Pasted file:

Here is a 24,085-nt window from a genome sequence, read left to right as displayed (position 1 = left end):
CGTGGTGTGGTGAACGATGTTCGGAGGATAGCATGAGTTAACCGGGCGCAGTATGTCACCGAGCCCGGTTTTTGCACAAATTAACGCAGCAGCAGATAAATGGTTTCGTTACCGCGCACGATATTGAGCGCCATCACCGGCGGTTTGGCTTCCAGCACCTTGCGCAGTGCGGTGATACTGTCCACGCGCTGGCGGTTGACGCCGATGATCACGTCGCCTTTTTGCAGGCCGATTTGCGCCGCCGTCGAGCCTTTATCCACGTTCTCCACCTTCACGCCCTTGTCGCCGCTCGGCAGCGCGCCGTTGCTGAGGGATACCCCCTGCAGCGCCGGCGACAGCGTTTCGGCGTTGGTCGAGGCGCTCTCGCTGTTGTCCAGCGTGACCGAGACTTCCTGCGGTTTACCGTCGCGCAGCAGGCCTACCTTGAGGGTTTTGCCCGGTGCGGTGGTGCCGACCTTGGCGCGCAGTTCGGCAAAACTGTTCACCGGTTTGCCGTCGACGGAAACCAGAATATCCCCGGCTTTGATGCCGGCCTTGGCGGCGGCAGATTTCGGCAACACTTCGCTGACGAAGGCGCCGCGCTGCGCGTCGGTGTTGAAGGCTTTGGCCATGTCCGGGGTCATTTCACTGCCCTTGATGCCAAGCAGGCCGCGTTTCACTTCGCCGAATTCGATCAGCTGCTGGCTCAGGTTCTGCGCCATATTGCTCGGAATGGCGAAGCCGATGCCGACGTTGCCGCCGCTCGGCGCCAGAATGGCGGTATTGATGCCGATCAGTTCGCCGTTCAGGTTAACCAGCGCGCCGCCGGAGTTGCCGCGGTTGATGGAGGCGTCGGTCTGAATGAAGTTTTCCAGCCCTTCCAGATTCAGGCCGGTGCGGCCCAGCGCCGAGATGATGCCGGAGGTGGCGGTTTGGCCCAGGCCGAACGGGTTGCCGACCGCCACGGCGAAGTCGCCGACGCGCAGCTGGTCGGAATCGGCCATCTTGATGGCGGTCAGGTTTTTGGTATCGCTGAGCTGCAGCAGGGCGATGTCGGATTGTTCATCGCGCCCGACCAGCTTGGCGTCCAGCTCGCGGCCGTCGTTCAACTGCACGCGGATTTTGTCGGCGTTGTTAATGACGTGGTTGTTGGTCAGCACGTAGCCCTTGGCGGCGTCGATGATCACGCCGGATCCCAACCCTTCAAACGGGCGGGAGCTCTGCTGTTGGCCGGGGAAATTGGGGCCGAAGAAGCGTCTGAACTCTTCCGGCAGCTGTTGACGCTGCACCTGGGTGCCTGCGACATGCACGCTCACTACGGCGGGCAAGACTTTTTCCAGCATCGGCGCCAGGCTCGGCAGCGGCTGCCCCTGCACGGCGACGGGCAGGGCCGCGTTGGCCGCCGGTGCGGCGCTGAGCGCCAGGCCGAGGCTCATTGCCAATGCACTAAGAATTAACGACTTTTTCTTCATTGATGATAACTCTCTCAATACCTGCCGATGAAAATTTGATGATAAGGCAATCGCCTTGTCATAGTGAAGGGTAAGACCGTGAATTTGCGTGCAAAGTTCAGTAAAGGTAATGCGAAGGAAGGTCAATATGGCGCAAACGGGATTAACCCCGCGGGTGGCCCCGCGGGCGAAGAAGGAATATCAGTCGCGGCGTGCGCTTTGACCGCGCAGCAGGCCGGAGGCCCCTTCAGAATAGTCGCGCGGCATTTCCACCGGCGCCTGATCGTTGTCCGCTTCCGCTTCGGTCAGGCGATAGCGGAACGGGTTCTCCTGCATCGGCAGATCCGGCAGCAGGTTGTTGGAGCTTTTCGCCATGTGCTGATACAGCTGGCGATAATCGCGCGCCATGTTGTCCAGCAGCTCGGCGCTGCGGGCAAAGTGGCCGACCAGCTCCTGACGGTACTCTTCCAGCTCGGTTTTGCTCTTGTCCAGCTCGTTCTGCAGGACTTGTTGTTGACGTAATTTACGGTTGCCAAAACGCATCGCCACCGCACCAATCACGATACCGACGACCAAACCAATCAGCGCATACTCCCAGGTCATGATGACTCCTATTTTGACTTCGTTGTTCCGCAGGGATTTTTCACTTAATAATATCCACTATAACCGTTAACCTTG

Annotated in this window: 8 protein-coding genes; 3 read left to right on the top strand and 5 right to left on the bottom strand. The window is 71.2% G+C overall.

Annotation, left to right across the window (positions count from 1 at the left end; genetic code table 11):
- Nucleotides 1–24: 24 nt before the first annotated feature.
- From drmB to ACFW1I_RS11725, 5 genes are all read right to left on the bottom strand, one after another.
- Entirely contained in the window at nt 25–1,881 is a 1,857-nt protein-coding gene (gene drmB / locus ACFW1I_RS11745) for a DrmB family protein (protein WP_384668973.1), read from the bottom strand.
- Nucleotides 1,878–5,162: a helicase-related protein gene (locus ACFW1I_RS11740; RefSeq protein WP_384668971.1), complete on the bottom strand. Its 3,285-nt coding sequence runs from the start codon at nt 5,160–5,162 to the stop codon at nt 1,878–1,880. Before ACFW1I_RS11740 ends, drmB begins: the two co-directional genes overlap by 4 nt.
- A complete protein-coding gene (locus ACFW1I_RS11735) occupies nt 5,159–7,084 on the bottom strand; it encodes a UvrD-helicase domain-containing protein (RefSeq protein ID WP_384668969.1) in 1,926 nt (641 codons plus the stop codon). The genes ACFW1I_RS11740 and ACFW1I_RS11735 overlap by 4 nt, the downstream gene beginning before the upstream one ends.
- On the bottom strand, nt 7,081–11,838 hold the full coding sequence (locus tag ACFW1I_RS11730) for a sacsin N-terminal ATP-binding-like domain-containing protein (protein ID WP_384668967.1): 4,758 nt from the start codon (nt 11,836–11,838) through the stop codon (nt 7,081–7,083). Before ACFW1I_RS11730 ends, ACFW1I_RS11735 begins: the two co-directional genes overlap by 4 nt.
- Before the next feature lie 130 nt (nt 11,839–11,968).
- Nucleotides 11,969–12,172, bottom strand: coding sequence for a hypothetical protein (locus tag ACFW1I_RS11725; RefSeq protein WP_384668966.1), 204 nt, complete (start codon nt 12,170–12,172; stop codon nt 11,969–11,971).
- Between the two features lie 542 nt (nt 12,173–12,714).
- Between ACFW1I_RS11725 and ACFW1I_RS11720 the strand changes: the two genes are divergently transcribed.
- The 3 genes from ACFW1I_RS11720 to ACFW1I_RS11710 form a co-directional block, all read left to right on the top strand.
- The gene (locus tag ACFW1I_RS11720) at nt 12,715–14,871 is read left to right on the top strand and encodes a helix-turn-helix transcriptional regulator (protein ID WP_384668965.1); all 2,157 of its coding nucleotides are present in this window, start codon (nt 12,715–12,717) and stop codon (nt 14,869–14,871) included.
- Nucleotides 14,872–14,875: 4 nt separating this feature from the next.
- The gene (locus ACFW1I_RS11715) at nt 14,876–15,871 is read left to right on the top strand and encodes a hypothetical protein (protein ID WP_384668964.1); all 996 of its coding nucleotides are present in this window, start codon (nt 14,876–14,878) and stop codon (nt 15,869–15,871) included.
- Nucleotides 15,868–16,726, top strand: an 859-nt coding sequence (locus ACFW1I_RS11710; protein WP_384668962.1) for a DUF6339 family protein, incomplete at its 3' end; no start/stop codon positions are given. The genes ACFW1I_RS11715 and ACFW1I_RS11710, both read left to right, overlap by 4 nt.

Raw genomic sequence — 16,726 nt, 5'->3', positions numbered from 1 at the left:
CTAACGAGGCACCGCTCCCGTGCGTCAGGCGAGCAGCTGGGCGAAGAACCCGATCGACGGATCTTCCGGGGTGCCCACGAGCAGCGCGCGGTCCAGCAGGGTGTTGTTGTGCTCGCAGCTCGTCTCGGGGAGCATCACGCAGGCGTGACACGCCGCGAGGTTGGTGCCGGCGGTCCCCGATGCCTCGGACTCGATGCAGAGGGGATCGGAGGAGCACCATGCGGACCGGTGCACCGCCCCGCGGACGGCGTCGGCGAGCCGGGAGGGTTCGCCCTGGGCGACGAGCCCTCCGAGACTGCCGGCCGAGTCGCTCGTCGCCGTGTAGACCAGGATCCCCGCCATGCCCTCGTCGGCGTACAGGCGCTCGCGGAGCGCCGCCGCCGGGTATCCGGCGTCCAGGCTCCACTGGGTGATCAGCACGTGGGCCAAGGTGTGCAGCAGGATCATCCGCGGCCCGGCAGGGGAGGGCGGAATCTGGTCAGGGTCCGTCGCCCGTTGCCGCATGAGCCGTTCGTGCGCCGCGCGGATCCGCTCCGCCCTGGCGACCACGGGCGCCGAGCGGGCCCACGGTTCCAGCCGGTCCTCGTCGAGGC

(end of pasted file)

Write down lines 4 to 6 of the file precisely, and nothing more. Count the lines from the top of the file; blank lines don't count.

Annotation, left to right across the window (positions count from 1 at the left end; genetic code table 11):
- Nucleotides 1–24: 24 nt before the first annotated feature.
- From drmB to ACFW1I_RS11725, 5 genes are all read right to left on the bottom strand, one after another.